Twitter users’ efforts to control their personal data are honored

Researchers may not follow a user on Twitter in order to gain access to a protected account. Doing so would violate that user’s efforts to control his or her personal data.

Researchers work collaboratively with IRB just as they would for any other human subject data collection

There is not currently an expectation that researchers engaging in research using Twitter will interface with their IRB. As discussed above, studies that could be conceived as individual-based should require IRB approval, whereas research designs that use data in aggregate (e.g. counts of keywords) may proceed without explicit consent. In turn, review boards should keep abreast of social network mining methodologies and corresponding ethical considerations in order provide informed guidance to researchers.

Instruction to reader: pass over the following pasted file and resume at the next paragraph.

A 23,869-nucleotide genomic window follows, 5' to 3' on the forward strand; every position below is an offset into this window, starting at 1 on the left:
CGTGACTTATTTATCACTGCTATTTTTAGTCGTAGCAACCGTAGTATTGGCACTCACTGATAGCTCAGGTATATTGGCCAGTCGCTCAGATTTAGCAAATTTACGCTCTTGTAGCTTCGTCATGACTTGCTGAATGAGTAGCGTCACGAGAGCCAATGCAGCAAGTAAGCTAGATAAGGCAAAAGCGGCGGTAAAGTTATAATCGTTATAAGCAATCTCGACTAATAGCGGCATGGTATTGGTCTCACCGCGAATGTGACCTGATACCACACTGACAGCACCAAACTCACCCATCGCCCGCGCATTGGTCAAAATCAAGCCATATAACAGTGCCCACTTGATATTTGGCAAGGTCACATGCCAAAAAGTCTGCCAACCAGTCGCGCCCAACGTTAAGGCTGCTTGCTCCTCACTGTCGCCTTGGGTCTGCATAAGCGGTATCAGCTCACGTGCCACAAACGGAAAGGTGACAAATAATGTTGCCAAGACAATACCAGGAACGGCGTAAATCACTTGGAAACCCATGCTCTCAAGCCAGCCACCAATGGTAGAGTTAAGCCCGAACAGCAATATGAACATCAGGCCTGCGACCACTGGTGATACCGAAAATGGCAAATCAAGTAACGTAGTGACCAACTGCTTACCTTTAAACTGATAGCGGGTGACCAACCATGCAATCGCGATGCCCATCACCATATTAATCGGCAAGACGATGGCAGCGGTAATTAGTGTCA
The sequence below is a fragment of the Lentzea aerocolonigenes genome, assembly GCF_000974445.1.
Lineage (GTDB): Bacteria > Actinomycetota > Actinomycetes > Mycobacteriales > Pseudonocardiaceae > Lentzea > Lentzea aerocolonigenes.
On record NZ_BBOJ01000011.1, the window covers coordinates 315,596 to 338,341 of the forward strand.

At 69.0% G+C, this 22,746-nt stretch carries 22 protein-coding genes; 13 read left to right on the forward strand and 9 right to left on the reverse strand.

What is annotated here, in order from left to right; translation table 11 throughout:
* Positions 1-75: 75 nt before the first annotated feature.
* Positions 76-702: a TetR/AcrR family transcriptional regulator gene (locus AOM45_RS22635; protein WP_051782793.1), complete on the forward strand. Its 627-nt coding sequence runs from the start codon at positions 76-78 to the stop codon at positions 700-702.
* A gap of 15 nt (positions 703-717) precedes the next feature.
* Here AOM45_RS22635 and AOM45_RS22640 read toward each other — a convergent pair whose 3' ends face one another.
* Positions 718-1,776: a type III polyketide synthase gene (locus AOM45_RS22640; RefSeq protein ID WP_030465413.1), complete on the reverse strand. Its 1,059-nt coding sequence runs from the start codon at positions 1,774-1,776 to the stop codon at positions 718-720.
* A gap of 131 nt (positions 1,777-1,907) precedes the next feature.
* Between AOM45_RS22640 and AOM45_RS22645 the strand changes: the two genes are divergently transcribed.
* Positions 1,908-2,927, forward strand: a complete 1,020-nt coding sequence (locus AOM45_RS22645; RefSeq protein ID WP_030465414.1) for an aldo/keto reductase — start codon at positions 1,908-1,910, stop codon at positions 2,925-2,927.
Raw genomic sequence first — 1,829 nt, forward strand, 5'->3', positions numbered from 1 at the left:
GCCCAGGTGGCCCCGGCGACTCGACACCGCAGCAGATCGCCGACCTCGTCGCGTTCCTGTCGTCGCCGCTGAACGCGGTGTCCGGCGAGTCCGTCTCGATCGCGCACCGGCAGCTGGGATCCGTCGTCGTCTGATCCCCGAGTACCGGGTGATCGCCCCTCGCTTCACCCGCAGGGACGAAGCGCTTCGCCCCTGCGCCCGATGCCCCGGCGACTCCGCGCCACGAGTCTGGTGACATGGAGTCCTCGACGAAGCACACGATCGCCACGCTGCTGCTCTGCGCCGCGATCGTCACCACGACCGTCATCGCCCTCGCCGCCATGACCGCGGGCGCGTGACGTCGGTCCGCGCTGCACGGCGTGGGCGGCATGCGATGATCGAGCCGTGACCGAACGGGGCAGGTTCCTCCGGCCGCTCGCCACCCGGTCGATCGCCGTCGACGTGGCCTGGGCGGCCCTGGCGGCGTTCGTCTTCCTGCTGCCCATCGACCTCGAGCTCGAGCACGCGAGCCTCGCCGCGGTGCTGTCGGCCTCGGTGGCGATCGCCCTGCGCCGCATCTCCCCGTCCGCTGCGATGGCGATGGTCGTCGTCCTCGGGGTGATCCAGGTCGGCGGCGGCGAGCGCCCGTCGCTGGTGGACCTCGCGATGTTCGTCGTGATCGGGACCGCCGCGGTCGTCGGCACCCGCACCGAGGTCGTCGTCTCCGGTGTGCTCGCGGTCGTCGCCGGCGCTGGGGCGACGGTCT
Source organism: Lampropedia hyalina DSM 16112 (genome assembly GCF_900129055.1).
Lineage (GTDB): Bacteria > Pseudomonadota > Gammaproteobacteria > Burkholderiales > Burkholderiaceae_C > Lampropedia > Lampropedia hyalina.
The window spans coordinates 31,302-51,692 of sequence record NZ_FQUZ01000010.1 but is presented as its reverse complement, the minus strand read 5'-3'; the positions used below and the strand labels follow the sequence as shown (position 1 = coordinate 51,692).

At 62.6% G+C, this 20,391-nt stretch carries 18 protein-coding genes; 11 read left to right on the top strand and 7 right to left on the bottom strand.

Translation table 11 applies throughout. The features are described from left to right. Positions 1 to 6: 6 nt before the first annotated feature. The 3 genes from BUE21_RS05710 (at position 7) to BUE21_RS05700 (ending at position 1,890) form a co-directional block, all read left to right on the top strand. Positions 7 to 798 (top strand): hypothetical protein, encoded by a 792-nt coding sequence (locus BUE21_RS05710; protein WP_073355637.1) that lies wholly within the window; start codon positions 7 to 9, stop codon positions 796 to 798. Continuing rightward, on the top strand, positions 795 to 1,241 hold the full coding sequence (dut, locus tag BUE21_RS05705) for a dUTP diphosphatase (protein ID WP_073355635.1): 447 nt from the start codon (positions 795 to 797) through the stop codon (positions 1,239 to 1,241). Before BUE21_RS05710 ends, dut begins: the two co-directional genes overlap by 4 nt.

Geek Feminism readers: what do you think?

Article source, licencing and citation notes:

This post is an excerpt of Ethical research standards in a world of big data by Caitlin M. Rivers and Bryan L. Lewis as allowed under the terms of the Creative Commons Attribution licence. We suggest that anyone quoting or reproducing this article copy from the original source to ensure accuracy.

The original article can be cited as: Rivers CM and Lewis BL (2014) Ethical research standards in a world of big data [v1; ref status: approved with reservations 1, http://f1000r.es/2wq] F1000Research 2014, 3:38 (doi: 10.12688/f1000research.3-38.v1)